The Ambassador left yesterday for Finland on a few days’ well-earned holiday. I had an interview with Byelyaev to give him a telegram from Sir Henry Wilson describing the disorganisation at Romanov. I put the case as strongly as I could, pointing out that it was disgraceful that our merchant seamen should risk their lives to deliver material at Romanov that the Russians made no attempt to remove. See more
Byelyaev confessed that the Murman railway was not a real railway in the proper sense of the word, but something in the nature of a gigantic bluff. The fault lay with Trepov late Minister of Ways—who had declared the line open on November 28th, and had so delayed necessary construction work. Byelyaev told me that, since last Sunday, by the Emperor’s order, the three Ministers—of Ways, Trade and Agriculture—had met daily for an hour under his chairmanship to try to co-ordinate their work. He complained that all the Ministers worked each in his own separate “corridor” (the Russian equivalent of our “ watertight compartment ”). We drifted into politics. He said that the only politician in whom he had any faith was Savich. Guchkov was clever, but he could not trust him, for, like others, he simply used the prevailing chaos as a lever to oust the Government. He acknowledged that it was Polivanov who had taught him to work, but said that for him (Byelyaev), as an honourable soldier, to work with Polivanov had been very difficult, for Polivanov constantly sought advice from the politicians. He said he had remarked to the Emperor how fortunate England was in the possession of men like Layton—“ a professor at Cambridge University,” who worked at his job and never meddled in politics. I pointed out that this was possible in England, where we had a Government the people could trust. He sighed.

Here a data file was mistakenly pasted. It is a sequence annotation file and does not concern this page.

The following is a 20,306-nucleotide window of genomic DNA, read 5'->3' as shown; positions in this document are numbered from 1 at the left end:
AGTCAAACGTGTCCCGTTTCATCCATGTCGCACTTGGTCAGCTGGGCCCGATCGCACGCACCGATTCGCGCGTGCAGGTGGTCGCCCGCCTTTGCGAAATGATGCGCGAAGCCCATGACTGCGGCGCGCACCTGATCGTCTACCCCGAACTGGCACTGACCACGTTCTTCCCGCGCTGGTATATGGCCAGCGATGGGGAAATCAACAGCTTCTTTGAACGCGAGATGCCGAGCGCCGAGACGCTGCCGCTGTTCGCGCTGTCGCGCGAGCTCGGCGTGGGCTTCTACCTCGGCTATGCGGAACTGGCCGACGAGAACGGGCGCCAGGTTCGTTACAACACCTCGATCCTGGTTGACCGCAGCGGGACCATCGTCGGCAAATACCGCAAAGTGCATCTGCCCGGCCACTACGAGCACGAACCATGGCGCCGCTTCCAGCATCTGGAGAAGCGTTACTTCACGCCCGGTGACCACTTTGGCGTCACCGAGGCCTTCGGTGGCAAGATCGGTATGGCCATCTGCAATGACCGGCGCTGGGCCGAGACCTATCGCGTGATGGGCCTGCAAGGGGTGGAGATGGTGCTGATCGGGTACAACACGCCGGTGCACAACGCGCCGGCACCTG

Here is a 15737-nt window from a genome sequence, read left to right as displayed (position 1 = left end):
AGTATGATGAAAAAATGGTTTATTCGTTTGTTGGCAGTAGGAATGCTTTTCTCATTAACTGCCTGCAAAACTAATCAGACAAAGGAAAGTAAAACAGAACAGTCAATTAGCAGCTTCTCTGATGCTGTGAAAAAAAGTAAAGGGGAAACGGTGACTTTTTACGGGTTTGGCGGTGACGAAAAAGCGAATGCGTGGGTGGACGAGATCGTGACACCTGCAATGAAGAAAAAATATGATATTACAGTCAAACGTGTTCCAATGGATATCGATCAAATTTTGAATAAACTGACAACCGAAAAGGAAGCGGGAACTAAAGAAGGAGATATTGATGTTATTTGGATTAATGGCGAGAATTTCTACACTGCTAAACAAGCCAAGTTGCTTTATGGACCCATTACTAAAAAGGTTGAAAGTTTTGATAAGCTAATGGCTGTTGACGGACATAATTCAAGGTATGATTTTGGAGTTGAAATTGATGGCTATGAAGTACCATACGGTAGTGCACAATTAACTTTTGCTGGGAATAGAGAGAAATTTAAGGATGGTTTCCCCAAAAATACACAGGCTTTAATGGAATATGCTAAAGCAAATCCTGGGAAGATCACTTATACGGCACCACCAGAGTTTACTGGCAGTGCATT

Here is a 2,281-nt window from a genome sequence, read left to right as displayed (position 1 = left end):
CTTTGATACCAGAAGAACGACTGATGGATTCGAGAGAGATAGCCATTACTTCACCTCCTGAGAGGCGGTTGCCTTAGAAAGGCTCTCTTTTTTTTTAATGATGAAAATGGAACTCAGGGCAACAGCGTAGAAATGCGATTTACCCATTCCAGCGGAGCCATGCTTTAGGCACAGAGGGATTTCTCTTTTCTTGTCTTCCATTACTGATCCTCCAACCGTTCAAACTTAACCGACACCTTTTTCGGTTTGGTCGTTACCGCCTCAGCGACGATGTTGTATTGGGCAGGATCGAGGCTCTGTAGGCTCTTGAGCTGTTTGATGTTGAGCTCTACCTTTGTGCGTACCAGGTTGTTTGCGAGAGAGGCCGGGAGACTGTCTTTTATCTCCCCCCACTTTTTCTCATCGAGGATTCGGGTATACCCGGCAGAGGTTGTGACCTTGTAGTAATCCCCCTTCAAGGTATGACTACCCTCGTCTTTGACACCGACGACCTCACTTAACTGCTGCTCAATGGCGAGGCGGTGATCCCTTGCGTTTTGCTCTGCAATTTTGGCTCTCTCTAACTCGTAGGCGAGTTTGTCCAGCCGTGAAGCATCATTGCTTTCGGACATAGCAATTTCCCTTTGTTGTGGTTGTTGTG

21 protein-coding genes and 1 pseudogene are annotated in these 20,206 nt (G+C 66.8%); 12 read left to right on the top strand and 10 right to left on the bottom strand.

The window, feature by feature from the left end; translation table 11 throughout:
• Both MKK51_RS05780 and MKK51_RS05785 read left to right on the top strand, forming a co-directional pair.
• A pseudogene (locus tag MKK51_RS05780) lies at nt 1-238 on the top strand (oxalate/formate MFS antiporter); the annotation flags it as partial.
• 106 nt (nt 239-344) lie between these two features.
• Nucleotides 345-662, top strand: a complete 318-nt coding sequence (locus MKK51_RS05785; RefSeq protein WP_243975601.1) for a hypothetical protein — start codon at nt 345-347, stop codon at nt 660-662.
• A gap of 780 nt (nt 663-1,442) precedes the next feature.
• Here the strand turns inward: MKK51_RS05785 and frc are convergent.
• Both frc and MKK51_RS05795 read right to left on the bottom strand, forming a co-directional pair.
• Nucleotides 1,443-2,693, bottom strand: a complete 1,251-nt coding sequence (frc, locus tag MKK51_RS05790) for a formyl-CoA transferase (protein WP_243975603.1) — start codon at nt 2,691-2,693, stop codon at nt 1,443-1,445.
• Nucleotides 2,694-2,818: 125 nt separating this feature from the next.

The narrowness of poor Byelyaev, who objects on principle to any seeking of advice outside official ranks, neutralises all his energy and honesty. His stupidity makes it all rather hopeless. What will happen I don’t know
It would be good to be blind and deaf. I would write poems “on love and immortality” (oh, if only I could!) and would cease being a “public figure”. What’s not public about genuinely good poetry? Those who take to writing should do with fewer opinions. Let the facts speak for themselves. Life will justify me.
The Emperor thinks of nothing but his unlimited power, and works exclusively towards securing it. Alas, alas – he stands to lose far more in the future than what he should voluntarily relinquish now, thus securing his popularity and the love of his people.
The Empress was in very indifferent health. At an official reception following the departure of the Guards, the Empress told me that she hardly knew how to endure the strain. "Veronal is keeping me up. I'm literally saturated with it," she said.
I was arrested on February 13. That’s all. In closing, I want to protest once again. I’ve never spied against France, nor have I even attempted to do so. I haven’t written a single letter I shouldn’t have written. I’ve never asked my friends for information which did not concern me, and I’ve never set foot anywhere I had no business to be. My original intention was to remain in France for no more than three months. My thoughts were only of my lover. Espionage couldn’t be further from my mind. Only circumstances decided otherwise.
Pornographic pictures from France are going around.